We Really Have a Failure to Communicate
Recent reverses in Iraq and Afghanistan have led some experts, both appointed and self-designated, to complain that the facts on the ground may be bad enough—and they are—but far worse is the ignorance of the U.S. citizenry on what supposedly is really at stake in sand-blasted Mesopotamia or on the stony heights of the Hindu Kush. Despite 12-plus years of terrorist-hunting, nation-building and counterinsurgency, somehow the word never got back to Joe and Jane Sixpack. Average U.S. citizens do not mind striking hard at those who attack us—indeed, the public rightly expects strong military responses to outrages such as 9/11. But as for hanging around year after year, attempting to drag unwilling indigenous cultures into the sunny uplands of Jeffersonian democracy … well, the ratings on that television series went south about 2006, with no comeback in sight.
Yet every time the locals in Iraq or Afghanistan embark on another round of roadside bombs and decapitations, certain of our best and brightest pop up to “educate” us about these things. You see them on news shows, or you hear them on talk radio, or you see their blogs online. Some are still in uniform or in government. Others are retired or presently out of power, commenting from the press box. Almost to a man and woman, they are true believers in shaping opinion on Main Street USA through “strategic communications”—strat comms for short—the idea that really smart, articulate insiders can influence public opinion by resorting to the same sorts of manipulative techniques that endeavor to convince us that Coke really is better than Pepsi or that a Ford is surely preferable to a Chevy.
Committed strat comms practitioners say they are careful to maintain a barrier between psychological operations—excuse me, “military information support operations”—shaping the overall information environment, propaganda for gullible local populations, deception cells targeting the enemy and public affairs office (PAO) attempts at describing military efforts for the folks back home. Yet all of these sections and teams share office space in military headquarters, attend the same effects boards and exchange technologies and insights. Somehow, though, we will sell snake oil to the foreigners and deliver only true-blue reality, admittedly well-packaged, to our own. Well, there is a reason people call PAO news accounts “stories.”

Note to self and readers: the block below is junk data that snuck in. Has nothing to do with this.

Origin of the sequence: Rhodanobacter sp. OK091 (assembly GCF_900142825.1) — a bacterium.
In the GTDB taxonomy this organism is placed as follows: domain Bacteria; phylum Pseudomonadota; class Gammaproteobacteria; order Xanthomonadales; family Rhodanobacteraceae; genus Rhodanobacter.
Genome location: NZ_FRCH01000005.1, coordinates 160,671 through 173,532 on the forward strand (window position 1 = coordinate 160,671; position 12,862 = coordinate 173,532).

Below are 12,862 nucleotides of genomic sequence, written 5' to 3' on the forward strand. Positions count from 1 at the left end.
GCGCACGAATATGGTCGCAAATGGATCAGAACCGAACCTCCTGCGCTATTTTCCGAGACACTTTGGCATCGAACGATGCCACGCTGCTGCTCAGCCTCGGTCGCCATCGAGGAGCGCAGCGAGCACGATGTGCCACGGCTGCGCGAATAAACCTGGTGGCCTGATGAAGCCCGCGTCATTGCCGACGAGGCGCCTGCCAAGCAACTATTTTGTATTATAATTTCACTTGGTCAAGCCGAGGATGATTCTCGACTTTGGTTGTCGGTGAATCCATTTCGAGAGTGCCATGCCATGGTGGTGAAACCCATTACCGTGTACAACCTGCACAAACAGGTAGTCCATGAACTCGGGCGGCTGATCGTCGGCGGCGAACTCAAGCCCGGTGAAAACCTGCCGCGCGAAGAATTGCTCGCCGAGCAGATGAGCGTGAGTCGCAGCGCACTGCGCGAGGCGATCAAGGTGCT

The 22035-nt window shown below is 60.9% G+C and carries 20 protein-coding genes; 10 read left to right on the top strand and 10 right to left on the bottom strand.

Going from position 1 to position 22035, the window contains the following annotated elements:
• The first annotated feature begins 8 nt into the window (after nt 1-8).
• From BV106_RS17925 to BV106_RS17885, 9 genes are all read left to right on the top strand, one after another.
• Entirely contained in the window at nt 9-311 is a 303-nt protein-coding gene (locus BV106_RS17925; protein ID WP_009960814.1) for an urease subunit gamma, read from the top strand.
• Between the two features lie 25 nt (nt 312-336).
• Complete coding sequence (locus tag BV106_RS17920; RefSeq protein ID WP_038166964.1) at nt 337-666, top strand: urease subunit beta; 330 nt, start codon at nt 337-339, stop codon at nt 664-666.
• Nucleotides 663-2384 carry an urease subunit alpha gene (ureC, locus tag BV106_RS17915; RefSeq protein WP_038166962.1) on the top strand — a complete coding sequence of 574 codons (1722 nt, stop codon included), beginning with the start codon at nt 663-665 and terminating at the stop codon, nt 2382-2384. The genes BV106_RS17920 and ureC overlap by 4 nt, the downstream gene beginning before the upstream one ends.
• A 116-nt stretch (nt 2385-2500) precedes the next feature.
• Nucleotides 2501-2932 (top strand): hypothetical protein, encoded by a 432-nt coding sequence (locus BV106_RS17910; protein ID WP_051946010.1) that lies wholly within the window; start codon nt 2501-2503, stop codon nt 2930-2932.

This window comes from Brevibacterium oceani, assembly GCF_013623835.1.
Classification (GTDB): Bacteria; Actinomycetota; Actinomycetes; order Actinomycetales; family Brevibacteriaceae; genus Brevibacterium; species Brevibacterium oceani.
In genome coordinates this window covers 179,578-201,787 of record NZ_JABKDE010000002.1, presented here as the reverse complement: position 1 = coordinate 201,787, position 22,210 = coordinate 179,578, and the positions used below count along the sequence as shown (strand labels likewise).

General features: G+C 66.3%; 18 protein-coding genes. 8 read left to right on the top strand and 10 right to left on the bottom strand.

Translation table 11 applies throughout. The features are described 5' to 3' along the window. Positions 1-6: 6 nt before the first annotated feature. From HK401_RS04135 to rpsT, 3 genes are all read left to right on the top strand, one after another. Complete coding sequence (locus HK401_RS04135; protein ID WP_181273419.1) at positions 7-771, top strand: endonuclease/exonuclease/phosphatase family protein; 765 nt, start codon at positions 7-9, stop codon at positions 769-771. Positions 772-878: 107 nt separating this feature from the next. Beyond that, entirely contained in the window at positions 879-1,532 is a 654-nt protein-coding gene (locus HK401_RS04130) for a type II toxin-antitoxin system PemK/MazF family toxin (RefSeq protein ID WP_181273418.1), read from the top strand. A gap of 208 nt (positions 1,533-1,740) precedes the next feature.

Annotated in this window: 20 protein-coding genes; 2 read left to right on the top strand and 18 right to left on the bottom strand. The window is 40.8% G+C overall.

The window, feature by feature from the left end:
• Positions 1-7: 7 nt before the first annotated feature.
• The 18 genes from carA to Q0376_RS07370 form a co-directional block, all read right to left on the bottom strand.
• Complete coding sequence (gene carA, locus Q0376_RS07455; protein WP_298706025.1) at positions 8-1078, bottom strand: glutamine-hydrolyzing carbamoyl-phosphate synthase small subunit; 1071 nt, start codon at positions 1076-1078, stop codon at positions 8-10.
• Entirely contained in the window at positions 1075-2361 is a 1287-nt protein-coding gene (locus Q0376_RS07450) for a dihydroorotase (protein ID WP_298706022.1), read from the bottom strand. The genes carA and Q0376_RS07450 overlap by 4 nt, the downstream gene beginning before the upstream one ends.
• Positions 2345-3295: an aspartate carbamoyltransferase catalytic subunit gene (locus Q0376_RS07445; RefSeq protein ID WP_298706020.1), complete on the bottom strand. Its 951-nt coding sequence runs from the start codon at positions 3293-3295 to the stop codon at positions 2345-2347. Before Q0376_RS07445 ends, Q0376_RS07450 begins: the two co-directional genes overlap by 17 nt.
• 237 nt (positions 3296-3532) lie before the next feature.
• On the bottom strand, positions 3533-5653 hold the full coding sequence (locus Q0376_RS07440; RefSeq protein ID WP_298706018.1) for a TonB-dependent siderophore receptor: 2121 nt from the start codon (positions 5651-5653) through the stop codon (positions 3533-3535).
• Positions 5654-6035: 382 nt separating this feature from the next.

For years in both Iraq and Afghanistan, senior military leaders expressed chagrin when press reports featured a steady drumbeat of gloom and doom. Leaving aside some evident editorial slants—and those are present as long as humans assemble the news—the journalists were simply holding up a mirror to reality. Both Iraq and Afghanistan were indeed stalemates; some years better than others, some years not. But sustained progress proved hard to find. The news reflected that. Strat comms never moved the needle, then or now.
When reporters discovered such military attempts to steer the news, accentuating the positive and eliminating the negative (with apologies to Johnny Mercer), the journalists went nuts. Accusations of outright lying and resort to dark Jedi mind tricks did nothing to aid the war effort. After each major episode—the Pentagon’s short-lived Office of Strategic Influence (2002), the Lincoln Group’s attempts to salt good news into the Iraqi press (2005) or the idea of coaching retired flag officer analysts to shape media war coverage (2008)—the military leadership backed off. But the desire to turn the knobs and shape the news, to “educate” the good people of Peoria, kept creeping back. We just knew that some more strat comms would do the job.
The most senior U.S. uniformed officer at that time, Chairman of the Joint Chiefs of Staff Adm. Michael Mullen, USN, didn’t buy it. A Vietnam veteran who had seen an earlier generation of “Five O’clock Follies” press briefings happy talk degenerate into widespread public distrust, Adm. Mullen rejected the entire idea of strategic communications as indicative of “a certain arrogance.” Rather, the chairman suggested, when words match acts, when say equals do, credibility results. Forget the Madison Avenue slickster stuff. Tell it like it is. And if you cannot because of a need to protect ongoing operations, then say so. But do not hide bad news behind the veil of security. Tell the truth. The U.S. people can handle it.
Americans expect their military leaders to speak plainly. When you heard from Gen. George Patton, Adm. William Halsey, Gen. James Mattis or Gen. Curtis LeMay, you knew you would get it straight, no chaser. Each of those officers occasionally got in trouble for saying the wrong thing. But their fellow citizens believed them. As for the spinmeisters—Gen. George McClellan, Gen. Douglas MacArthur, Gen. William Westmoreland—history has not been kind to them, regardless of the military successes they achieved in their time.
What about strat comms? Well, a variation of it is a good name for a command dedicated to nuclear deterrence and space operations. But it is a bad idea when dealing with the U.S. public. Adm. Mullen was right. Dump the predigested talking points and clever spin. Just tell the truth.
Lt. Gen. Daniel P. Bolger, USA (Ret.), is a former troop commander in Iraq and Afghanistan. The author of seven books and numerous articles, he currently teaches at North Carolina State University.